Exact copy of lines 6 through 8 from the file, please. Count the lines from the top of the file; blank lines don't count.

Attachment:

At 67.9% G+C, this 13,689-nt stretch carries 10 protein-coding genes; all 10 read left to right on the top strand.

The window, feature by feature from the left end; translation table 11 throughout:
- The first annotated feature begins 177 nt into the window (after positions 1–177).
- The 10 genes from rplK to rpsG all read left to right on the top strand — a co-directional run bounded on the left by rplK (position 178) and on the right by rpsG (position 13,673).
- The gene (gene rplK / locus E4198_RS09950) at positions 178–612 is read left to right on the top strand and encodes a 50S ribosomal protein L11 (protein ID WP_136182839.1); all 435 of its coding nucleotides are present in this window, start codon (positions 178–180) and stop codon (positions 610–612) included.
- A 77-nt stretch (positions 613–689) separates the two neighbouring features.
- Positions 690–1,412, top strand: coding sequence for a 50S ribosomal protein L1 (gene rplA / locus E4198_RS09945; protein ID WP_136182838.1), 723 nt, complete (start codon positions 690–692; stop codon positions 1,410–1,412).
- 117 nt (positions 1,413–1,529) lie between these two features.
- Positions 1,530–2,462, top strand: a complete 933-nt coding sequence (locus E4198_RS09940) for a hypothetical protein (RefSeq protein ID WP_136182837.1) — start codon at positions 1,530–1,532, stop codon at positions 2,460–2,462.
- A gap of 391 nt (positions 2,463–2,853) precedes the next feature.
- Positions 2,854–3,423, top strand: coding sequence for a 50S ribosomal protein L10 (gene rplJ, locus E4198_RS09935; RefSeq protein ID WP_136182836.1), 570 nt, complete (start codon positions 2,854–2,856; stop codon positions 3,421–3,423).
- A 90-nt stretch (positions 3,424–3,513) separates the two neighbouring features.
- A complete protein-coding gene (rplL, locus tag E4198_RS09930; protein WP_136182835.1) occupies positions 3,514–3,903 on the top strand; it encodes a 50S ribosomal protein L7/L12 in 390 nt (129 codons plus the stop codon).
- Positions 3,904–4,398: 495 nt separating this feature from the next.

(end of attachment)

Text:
- A 77-nt stretch (positions 613–689) separates the two neighbouring features.
- Positions 690–1,412, top strand: coding sequence for a 50S ribosomal protein L1 (gene rplA / locus E4198_RS09945; protein ID WP_136182838.1), 723 nt, complete (start codon positions 690–692; stop codon positions 1,410–1,412).
- 117 nt (positions 1,413–1,529) lie between these two features.